|SOME OF THE NEW VISIBLE WRITING MACHINES were advertised so that the buyer would not forget "from whence they had come;" the features and attributes of the old blind-writers made for years earlier were noted and very clearly included in the new machines.
In the case of Remington, the vaunted power of the machine in cutting stencils and performing copy work was heavily advertised; also, one advertisement told buyers that "if your typewriter has complications in feeding the paper, you can be sure that it is NOT a Remington," while displaying the new No. 10 "Visible" Remington. Perfected paper feed had been promised by Remington for many years prior.
|This Remington No. 10, from the David B. Davis collection, shows that the machine is much like the older blind-writers in the fact that there's lots of open space inside. The front-mounted bell cranks situated between intermediate links from key lever, and to type bar, create this appearance. Carriage details (other than the necessary redesigns) are quite familiar when compared with earlier Remingtons.|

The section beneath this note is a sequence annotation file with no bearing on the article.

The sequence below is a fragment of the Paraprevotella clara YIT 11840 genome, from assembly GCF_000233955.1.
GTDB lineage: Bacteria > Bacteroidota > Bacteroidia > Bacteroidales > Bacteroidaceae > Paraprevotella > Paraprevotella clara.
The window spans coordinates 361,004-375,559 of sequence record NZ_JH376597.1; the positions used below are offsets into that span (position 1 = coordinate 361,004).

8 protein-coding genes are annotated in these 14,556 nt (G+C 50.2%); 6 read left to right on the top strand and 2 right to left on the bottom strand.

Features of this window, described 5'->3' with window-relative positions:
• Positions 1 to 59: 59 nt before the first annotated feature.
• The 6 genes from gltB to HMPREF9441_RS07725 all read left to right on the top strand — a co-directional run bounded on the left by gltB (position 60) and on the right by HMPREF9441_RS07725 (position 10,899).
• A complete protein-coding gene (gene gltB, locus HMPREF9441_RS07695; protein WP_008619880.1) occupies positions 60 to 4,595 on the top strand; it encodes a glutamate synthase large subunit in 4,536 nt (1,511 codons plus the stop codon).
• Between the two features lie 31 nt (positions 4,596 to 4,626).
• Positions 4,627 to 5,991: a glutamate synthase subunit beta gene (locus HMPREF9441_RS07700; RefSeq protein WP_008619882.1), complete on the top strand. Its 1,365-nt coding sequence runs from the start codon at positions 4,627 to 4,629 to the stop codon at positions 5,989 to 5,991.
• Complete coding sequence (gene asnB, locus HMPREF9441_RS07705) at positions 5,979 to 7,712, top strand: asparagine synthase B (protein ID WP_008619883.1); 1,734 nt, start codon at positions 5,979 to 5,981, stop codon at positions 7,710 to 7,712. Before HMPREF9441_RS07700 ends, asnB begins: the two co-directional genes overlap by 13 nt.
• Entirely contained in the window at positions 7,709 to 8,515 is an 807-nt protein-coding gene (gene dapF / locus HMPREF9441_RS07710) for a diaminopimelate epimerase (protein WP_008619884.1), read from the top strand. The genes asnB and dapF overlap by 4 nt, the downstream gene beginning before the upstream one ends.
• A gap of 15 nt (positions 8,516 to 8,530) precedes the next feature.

|Fox Typewriter Company of Grand Rapids, Michigan went even further. Not only did it incorporate the dual-speed escapement that made the previous Fox upstrikes so distinctive (and fast,) it also deliberately designed the type-bar bearings to give just about exactly the same strength and rigidity found on those earlier machines. Advertisements by Fox, and the patents, clearly indicate that William Fox himself felt that the small bearings fitted in such machines as the Monarch would never suffice to keep a machine in alignment. He therefore designed the Fox Visibles with two different half-ring bearing mountings to give practically the same bearing dimensions as on the Fox upstrikes, which necessitated such offset spacing that a portion of the type bars had to be made shorter. The attempt to make the machine act like the earlier Foxes was successful, if the machine seen here (from the David B. Davis collection) is any indication -- not only has it kept its alignment perfectly, but it is the fastest typewriter ever tested here, by a measurable margin.|
|Perhaps the most distinctive feature of the old Yost upstrike machines had been their employment of direct inking, which was unique among the front-runners in the office or standard typewriter field. Yost chose to continue with this feature, engineering it into a visible standard machine beginning in 1908. This machine, the Yost No. 15, is seen here, represented by an example from Tilman Elster's collection. Although the machine was now a visible, Yost reminded buyers that it still produced the most beautiful printed copy of any of the standard machines.|